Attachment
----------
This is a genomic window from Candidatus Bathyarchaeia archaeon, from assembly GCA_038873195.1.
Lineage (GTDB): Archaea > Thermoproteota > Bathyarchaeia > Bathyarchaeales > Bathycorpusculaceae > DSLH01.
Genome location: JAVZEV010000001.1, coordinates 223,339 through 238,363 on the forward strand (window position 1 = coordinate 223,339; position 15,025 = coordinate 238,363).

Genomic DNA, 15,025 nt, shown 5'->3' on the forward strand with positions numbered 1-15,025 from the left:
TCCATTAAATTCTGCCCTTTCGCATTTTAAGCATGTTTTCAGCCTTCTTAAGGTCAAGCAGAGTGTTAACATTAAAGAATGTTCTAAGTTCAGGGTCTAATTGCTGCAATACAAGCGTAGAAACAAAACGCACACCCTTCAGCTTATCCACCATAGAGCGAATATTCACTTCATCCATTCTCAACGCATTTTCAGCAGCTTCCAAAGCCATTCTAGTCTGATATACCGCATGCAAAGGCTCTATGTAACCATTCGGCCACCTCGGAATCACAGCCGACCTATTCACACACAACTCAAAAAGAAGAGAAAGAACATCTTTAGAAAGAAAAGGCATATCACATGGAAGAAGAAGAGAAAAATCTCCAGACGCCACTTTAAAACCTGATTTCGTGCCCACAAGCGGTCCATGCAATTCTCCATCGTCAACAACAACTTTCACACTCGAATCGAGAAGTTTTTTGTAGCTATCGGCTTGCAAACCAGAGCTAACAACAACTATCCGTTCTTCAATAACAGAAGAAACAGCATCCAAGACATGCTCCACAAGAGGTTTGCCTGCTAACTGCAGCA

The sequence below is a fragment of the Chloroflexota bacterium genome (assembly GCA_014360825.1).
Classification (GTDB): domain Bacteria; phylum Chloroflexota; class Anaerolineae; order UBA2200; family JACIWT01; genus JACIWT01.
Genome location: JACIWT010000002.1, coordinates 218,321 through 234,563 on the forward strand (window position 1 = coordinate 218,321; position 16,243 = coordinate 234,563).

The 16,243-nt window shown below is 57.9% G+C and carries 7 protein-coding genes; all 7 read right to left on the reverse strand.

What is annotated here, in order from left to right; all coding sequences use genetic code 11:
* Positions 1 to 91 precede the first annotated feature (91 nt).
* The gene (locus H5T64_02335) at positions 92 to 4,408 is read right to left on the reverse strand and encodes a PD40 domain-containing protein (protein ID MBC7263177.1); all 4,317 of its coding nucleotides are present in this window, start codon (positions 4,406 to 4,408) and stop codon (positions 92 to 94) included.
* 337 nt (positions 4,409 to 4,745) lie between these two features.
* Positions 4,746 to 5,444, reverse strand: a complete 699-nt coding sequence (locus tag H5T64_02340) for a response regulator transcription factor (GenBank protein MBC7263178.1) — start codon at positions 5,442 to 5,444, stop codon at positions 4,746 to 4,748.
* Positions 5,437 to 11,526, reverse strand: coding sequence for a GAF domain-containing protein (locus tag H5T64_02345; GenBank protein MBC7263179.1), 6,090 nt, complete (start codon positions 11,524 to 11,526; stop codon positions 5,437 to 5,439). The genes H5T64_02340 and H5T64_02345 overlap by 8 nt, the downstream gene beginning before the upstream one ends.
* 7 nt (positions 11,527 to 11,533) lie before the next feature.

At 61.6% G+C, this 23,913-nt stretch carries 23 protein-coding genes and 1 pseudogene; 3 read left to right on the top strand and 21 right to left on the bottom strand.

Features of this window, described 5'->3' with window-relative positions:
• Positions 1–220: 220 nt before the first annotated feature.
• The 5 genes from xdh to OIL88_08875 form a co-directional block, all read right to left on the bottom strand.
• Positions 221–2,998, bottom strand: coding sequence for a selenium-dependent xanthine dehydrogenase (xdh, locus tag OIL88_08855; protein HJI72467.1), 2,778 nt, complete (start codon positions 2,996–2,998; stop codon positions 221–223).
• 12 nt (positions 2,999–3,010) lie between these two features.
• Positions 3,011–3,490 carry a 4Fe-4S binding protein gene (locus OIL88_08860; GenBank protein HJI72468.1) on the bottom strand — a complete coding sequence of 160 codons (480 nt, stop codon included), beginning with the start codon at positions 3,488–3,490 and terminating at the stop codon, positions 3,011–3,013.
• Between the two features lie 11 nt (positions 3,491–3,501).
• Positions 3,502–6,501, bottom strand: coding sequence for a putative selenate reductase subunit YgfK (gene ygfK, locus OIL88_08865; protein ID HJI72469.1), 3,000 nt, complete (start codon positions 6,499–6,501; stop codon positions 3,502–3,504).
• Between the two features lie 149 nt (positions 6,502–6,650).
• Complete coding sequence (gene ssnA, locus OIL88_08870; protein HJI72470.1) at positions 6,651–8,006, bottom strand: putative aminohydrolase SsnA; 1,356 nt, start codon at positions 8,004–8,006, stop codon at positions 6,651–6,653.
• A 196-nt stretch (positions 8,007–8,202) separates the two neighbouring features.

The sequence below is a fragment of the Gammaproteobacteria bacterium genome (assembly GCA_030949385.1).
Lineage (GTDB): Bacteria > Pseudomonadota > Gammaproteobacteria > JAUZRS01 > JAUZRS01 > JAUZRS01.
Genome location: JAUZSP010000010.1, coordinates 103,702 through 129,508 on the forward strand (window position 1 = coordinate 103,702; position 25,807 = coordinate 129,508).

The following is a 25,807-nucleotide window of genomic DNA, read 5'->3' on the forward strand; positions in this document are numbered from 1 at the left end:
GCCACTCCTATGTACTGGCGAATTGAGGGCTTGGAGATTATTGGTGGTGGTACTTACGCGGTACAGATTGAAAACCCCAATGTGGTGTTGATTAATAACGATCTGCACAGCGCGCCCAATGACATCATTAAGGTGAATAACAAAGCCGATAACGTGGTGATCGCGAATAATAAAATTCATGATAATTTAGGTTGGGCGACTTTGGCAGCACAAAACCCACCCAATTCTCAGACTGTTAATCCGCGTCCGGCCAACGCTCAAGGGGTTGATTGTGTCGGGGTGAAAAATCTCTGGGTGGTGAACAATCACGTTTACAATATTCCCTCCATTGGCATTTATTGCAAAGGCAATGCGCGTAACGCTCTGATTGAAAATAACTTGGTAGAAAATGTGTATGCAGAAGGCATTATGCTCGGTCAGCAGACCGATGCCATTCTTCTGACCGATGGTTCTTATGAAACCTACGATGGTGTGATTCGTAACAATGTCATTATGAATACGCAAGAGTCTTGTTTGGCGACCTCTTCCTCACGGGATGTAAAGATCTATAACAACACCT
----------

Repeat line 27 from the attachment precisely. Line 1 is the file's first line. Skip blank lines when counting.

• Complete coding sequence (gene ssnA, locus OIL88_08870; protein HJI72470.1) at positions 6,651–8,006, bottom strand: putative aminohydrolase SsnA; 1,356 nt, start codon at positions 8,004–8,006, stop codon at positions 6,651–6,653.